Feb 11, 2021 Work Session Update


There was no published agenda for this meeting.

I think it was clear from the election that the residents want a change in direction. I ran for office because I also didn't like the direction the city was going. It wasn't that I thought we needed a 180 degree swing, but leadership was on a path that could care less about resident taxes or regulation.

It was also clear to me that the new council no longer had a majority with a single mindset.

With those things in mind, I suggested we have a work session just to collect some of the major ideas each member wanted to push, with the idea being we would, in a future work session, prioritize the ideas the majority of us wanted to spend time on.

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For my input into this meeting, all of you that are familiar with my campaign ideas know what I want to put focus on.

  1. Levy (total property taxes)
    • This is far more complicated than most people realize, which is also why it's so easy to mislead people on the topic of "taxes". The bottom line is, I want the average resident's tax bill from the city (as listed in your notice) to go down, it's as simple as that.
    • Since we had a 14% increase in homes for 2020, and those new home values are significantly larger than the median home, just reducing the total levy increase percentage from what previous councils have done should produce that result. My goal is to stop these ridiculous double digit increases.
  2. Pavement Levy
    • For years the amount of taxes going into the road fund was $250k per year. Then, the 2019 budget happened (23% increase in taxes) and that shot up to $830k. If you include the new franchise tax (which is actually a pavement tax), it was $1.2M. Unfortunately that increase wasn't due to reprioritizing, it was due to simply increasing the taxes.
    • Forward to the 2020 budget (an election year), and even though other spending increased 15%, the pavement amount was reduced just prior to the vote all the way down to $200k. While I was ok with the overall increase, I made it clear that I thought that was absolutely ridiculous and not justified in any way, especially given we blew nearly all the road funding we had including borrowing all 5 years of our state aid money for all the extras on Pineview, and knowing we had significant expenses ahead of us in preparing for the new commercial areas.
  3. Development
    • I would like to see this brought under control. The past 5 years this number has varied wildly and resulted in a mess for predicting what we need in a given year.
    • I would like to see the bulk of development limited to two areas. I'm not sure if that's feasible but we'll see.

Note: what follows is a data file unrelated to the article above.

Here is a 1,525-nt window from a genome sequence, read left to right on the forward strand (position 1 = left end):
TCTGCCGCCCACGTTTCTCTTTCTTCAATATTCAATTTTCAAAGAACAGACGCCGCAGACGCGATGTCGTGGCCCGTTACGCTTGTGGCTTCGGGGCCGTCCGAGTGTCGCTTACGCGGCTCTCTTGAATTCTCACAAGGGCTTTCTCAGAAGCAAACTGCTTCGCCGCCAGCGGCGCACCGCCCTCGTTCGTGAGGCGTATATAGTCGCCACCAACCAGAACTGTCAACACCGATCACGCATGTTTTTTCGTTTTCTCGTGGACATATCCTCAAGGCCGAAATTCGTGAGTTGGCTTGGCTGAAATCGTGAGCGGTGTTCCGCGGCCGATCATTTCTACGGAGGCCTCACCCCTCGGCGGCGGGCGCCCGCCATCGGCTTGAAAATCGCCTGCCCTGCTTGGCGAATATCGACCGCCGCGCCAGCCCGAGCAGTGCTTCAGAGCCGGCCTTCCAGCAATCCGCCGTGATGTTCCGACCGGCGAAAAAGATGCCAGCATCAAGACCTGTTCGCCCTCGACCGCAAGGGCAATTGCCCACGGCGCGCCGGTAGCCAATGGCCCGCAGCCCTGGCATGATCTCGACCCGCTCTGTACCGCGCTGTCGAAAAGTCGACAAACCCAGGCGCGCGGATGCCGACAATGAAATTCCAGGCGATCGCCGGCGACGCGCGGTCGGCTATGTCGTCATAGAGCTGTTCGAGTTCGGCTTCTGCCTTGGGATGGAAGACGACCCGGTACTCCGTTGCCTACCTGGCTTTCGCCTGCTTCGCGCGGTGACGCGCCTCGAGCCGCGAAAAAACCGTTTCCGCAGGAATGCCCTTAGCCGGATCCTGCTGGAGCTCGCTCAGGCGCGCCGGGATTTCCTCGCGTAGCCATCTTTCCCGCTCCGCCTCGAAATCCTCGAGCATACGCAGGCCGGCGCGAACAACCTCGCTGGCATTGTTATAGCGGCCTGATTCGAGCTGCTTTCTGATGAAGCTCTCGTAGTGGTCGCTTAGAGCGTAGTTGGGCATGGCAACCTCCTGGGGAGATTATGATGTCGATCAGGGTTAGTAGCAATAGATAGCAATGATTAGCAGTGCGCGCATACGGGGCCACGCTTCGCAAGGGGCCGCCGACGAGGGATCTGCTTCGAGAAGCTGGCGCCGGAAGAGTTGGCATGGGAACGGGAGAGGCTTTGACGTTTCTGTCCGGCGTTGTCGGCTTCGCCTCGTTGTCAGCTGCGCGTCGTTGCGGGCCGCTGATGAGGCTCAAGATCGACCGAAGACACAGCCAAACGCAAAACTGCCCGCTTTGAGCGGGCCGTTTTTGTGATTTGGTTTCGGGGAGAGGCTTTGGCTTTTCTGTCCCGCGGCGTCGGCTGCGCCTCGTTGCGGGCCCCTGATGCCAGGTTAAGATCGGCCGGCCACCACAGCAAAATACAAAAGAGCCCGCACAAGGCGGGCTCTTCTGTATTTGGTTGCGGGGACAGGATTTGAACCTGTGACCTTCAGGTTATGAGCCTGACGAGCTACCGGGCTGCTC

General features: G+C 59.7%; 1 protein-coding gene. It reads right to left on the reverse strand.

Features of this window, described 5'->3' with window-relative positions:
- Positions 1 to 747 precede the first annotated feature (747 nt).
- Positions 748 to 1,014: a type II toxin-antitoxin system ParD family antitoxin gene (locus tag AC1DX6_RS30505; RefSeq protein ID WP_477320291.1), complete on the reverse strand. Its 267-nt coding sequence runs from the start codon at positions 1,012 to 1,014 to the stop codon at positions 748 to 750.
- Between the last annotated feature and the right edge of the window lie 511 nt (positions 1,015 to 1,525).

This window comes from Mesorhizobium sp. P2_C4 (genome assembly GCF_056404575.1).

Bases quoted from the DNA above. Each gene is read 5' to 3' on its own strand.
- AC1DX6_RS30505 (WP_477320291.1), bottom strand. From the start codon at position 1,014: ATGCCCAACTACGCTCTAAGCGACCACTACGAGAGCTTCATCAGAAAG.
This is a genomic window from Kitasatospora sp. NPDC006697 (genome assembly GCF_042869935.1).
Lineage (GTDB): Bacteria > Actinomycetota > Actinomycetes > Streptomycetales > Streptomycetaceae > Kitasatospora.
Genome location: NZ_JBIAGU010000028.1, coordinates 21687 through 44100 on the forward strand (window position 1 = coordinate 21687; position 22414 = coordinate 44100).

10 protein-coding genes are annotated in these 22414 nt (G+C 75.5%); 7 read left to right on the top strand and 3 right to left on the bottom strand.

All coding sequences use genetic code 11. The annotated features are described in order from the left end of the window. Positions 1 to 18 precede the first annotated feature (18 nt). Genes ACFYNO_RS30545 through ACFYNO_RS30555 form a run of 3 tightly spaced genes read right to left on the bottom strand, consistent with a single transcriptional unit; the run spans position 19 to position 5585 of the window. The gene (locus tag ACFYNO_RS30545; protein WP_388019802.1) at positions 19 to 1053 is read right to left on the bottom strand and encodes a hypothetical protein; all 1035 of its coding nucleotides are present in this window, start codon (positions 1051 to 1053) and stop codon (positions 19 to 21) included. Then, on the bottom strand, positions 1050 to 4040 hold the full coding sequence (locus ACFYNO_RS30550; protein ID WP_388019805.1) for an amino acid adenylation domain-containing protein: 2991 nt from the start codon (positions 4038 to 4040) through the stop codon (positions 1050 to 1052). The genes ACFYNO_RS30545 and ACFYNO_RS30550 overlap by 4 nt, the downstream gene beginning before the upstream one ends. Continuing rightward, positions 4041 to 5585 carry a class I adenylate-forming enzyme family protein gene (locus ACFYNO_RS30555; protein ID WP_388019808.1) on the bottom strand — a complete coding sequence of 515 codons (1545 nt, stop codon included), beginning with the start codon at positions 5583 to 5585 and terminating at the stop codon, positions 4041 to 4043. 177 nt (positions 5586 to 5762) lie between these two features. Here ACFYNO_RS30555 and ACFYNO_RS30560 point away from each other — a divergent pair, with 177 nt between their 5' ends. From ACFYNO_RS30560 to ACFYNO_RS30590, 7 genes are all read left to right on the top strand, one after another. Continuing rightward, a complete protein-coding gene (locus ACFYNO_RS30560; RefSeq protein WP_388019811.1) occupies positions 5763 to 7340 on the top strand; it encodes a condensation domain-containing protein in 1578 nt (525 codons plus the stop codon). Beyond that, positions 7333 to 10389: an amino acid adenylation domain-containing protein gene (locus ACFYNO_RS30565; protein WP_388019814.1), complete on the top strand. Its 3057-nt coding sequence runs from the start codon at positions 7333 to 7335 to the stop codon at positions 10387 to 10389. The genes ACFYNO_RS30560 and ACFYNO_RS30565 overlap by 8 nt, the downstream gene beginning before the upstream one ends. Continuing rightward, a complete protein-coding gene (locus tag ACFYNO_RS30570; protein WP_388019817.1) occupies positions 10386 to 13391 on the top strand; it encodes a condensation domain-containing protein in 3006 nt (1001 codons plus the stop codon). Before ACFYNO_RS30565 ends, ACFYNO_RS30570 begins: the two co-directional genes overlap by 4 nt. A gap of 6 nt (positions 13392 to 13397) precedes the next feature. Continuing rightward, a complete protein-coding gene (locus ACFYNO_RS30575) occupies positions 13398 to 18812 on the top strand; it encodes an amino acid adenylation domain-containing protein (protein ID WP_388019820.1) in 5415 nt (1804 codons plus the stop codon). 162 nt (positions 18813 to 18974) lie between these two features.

• I want us to take a serious look at unsewered large lots. The Met Council not only allows this but offers guidance on how to make this happen all the way down to 2.5 acre lots. Not only does this NOT count against us as far as the average density requirements placed on us by the Met Council, but it results in some of the property that's not allowed to develop for decades to be sold.
    • Options to take irrigation off of the central water system. Using our expensive water on lawns makes no sense for homeowners or the city. Our peak capacity is driven by one thing, lawns. Options such as private wells or collection ponds are examples.
  4. Central Water System Treatment
    • I want to start looking at options that don't require more debt whether they be short or long term.
  5. Regulation
    • I would like staff to have a mindset that we don't need to regulate something unless it's really necessary.
  6. Building/Planning Fees
    • We have recently had a lot of activity in and aimed at the city regarding our fees.
    • I have stated in the past that I thought our fees were not at all aligned with our costs (putting 30% of the 2019 fees in the bank made it clear we needed to look at it).
    • As of late last year we made an adjustment to the fees which would result in a roughly 30% decrease. I voted for that but also made it clear, that solution may not be the best answer.
    • While we do have an outside firm audit the city's books, they look for warning signs or illegalities, not necessarily smart or prudent decisions.
    • With those bullets in mind I think we need to look at the following:
      • Where will the fees go?
      • Are we providing the adequate, quality service that the city is required to provide?
      • Are the fees inline with the city's costs?
      • What are we allowed to do with the surplus we have collected in prior years?
    • Keep in mind that, these fees have little bearing on taxes but are still important for us to watch since we have a legal and (in my opinion) ethical obligation to be "fair".

Believe it or not, I have collected many additional ideas over the past couple of years. There are ideas that I have and residents have relayed to me that aren't in here but I always keep in mind as topics come up in meetings.